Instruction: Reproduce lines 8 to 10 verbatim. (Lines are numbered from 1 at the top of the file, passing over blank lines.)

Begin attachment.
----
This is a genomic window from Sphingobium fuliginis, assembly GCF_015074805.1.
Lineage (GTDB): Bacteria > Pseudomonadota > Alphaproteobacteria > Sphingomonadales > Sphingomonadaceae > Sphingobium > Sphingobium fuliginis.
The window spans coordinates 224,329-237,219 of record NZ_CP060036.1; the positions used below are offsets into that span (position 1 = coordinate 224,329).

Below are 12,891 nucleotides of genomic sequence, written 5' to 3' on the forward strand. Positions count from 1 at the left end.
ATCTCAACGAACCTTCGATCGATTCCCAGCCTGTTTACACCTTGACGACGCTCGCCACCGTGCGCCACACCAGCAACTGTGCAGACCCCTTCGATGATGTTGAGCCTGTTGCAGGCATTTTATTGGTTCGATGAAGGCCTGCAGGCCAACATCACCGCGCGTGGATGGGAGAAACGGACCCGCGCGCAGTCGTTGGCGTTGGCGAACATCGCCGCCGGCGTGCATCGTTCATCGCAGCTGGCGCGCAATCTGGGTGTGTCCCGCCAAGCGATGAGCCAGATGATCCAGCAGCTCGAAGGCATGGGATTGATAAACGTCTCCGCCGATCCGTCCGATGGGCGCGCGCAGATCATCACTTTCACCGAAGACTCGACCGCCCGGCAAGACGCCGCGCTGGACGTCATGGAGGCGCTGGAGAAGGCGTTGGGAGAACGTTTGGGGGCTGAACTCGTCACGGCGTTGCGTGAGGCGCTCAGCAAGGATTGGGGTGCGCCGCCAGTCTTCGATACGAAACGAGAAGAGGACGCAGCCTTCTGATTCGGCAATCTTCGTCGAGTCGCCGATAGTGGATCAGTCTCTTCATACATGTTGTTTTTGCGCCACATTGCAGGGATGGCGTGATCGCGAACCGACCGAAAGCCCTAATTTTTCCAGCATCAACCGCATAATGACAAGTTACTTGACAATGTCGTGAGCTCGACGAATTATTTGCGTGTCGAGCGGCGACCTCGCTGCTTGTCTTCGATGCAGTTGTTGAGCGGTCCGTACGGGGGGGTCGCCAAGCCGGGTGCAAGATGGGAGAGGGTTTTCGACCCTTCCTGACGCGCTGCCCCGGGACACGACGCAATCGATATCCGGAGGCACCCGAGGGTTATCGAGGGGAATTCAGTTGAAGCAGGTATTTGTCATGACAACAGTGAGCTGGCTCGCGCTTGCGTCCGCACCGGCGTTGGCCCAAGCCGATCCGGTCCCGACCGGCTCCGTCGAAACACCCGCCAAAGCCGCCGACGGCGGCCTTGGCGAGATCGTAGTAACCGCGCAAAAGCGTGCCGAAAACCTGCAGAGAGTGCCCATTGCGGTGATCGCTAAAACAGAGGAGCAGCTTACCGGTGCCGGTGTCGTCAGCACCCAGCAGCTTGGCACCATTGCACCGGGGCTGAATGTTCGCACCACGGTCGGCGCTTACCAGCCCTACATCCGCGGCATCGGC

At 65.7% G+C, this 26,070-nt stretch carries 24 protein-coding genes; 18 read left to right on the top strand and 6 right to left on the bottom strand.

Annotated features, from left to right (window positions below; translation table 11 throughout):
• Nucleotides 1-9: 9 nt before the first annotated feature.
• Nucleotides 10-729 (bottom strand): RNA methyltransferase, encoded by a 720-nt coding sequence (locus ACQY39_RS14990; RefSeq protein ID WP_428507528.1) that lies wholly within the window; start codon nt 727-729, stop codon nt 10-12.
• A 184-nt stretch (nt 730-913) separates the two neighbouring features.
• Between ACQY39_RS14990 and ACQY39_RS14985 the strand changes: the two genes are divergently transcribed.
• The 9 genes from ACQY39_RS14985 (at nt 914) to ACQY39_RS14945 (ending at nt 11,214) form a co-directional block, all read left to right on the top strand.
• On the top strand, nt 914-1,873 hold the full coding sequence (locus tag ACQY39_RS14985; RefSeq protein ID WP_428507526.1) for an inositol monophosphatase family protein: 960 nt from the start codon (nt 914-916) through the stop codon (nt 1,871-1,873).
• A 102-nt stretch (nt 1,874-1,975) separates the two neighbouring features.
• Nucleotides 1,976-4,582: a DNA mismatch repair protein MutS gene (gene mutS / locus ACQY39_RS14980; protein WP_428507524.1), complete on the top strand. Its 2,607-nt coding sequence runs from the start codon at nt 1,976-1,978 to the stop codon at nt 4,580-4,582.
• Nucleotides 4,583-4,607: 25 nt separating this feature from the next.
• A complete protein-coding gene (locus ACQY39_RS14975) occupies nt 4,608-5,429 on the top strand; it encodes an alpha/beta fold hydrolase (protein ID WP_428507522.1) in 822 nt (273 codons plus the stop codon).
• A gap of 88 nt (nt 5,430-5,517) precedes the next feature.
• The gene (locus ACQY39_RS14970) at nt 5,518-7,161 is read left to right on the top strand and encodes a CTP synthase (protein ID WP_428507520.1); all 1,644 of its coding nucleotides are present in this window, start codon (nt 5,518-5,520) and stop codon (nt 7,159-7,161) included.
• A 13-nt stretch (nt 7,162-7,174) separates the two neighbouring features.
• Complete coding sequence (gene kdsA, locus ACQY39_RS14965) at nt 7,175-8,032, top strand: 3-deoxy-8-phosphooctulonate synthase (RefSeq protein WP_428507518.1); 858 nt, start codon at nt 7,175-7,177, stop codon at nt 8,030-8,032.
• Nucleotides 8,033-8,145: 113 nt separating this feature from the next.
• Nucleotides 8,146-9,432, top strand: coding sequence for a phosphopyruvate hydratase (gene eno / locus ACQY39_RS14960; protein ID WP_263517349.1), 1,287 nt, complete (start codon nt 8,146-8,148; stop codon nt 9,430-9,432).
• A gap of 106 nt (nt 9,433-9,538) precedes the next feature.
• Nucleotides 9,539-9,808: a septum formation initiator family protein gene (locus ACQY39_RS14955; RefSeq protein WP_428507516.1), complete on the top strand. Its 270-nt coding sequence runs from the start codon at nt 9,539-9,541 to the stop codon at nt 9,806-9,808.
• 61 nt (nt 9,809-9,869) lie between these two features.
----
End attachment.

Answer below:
• Nucleotides 1-9: 9 nt before the first annotated feature.
• Nucleotides 10-729 (bottom strand): RNA methyltransferase, encoded by a 720-nt coding sequence (locus ACQY39_RS14990; RefSeq protein ID WP_428507528.1) that lies wholly within the window; start codon nt 727-729, stop codon nt 10-12.
• A 184-nt stretch (nt 730-913) separates the two neighbouring features.